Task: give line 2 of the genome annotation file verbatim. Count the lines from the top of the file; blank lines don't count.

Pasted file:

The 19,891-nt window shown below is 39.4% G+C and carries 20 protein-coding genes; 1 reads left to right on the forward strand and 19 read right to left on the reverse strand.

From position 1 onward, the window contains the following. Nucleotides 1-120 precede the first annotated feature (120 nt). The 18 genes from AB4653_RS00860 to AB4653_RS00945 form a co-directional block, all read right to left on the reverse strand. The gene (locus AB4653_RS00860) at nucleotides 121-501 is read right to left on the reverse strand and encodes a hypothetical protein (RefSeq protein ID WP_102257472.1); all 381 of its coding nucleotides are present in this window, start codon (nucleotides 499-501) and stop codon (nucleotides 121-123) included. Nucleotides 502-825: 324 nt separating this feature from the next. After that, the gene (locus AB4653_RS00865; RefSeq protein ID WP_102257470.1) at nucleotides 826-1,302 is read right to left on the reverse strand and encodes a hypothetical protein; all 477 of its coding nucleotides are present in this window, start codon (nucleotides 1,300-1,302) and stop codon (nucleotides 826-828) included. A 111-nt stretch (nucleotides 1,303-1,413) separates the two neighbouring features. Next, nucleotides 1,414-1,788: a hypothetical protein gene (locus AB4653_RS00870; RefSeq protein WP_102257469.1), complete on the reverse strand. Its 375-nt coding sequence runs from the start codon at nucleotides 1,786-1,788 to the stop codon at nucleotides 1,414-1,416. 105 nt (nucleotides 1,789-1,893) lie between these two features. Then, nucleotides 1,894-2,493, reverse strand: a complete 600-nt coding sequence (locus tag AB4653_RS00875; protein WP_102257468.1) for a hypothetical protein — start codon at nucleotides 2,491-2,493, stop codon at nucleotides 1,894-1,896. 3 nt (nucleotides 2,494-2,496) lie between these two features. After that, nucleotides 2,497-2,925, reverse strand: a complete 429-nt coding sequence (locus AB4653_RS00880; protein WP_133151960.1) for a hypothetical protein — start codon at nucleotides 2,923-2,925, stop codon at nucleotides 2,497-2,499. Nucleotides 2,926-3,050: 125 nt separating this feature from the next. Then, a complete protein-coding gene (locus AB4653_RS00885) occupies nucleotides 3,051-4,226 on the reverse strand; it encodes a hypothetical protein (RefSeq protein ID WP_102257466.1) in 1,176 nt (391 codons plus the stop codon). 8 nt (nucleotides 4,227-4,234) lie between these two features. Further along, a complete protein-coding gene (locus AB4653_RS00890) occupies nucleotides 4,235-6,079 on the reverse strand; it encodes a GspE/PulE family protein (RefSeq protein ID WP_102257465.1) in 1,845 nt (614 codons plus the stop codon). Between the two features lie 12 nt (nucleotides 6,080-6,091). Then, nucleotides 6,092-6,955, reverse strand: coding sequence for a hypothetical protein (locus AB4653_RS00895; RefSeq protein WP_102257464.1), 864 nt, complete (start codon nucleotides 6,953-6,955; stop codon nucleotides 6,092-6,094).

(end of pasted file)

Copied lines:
From position 1 onward, the window contains the following. Nucleotides 1-120 precede the first annotated feature (120 nt). The 18 genes from AB4653_RS00860 to AB4653_RS00945 form a co-directional block, all read right to left on the reverse strand. The gene (locus AB4653_RS00860) at nucleotides 121-501 is read right to left on the reverse strand and encodes a hypothetical protein (RefSeq protein ID WP_102257472.1); all 381 of its coding nucleotides are present in this window, start codon (nucleotides 499-501) and stop codon (nucleotides 121-123) included. Nucleotides 502-825: 324 nt separating this feature from the next. After that, the gene (locus AB4653_RS00865; RefSeq protein ID WP_102257470.1) at nucleotides 826-1,302 is read right to left on the reverse strand and encodes a hypothetical protein; all 477 of its coding nucleotides are present in this window, start codon (nucleotides 1,300-1,302) and stop codon (nucleotides 826-828) included. A 111-nt stretch (nucleotides 1,303-1,413) separates the two neighbouring features. Next, nucleotides 1,414-1,788: a hypothetical protein gene (locus AB4653_RS00870; RefSeq protein WP_102257469.1), complete on the reverse strand. Its 375-nt coding sequence runs from the start codon at nucleotides 1,786-1,788 to the stop codon at nucleotides 1,414-1,416. 105 nt (nucleotides 1,789-1,893) lie between these two features. Then, nucleotides 1,894-2,493, reverse strand: a complete 600-nt coding sequence (locus tag AB4653_RS00875; protein WP_102257468.1) for a hypothetical protein — start codon at nucleotides 2,491-2,493, stop codon at nucleotides 1,894-1,896. 3 nt (nucleotides 2,494-2,496) lie between these two features. After that, nucleotides 2,497-2,925, reverse strand: a complete 429-nt coding sequence (locus AB4653_RS00880; protein WP_133151960.1) for a hypothetical protein — start codon at nucleotides 2,923-2,925, stop codon at nucleotides 2,497-2,499. Nucleotides 2,926-3,050: 125 nt separating this feature from the next. Then, a complete protein-coding gene (locus AB4653_RS00885) occupies nucleotides 3,051-4,226 on the reverse strand; it encodes a hypothetical protein (RefSeq protein ID WP_102257466.1) in 1,176 nt (391 codons plus the stop codon). 8 nt (nucleotides 4,227-4,234) lie between these two features. Further along, a complete protein-coding gene (locus AB4653_RS00890) occupies nucleotides 4,235-6,079 on the reverse strand; it encodes a GspE/PulE family protein (RefSeq protein ID WP_102257465.1) in 1,845 nt (614 codons plus the stop codon). Between the two features lie 12 nt (nucleotides 6,080-6,091). Then, nucleotides 6,092-6,955, reverse strand: coding sequence for a hypothetical protein (locus AB4653_RS00895; RefSeq protein WP_102257464.1), 864 nt, complete (start codon nucleotides 6,953-6,955; stop codon nucleotides 6,092-6,094).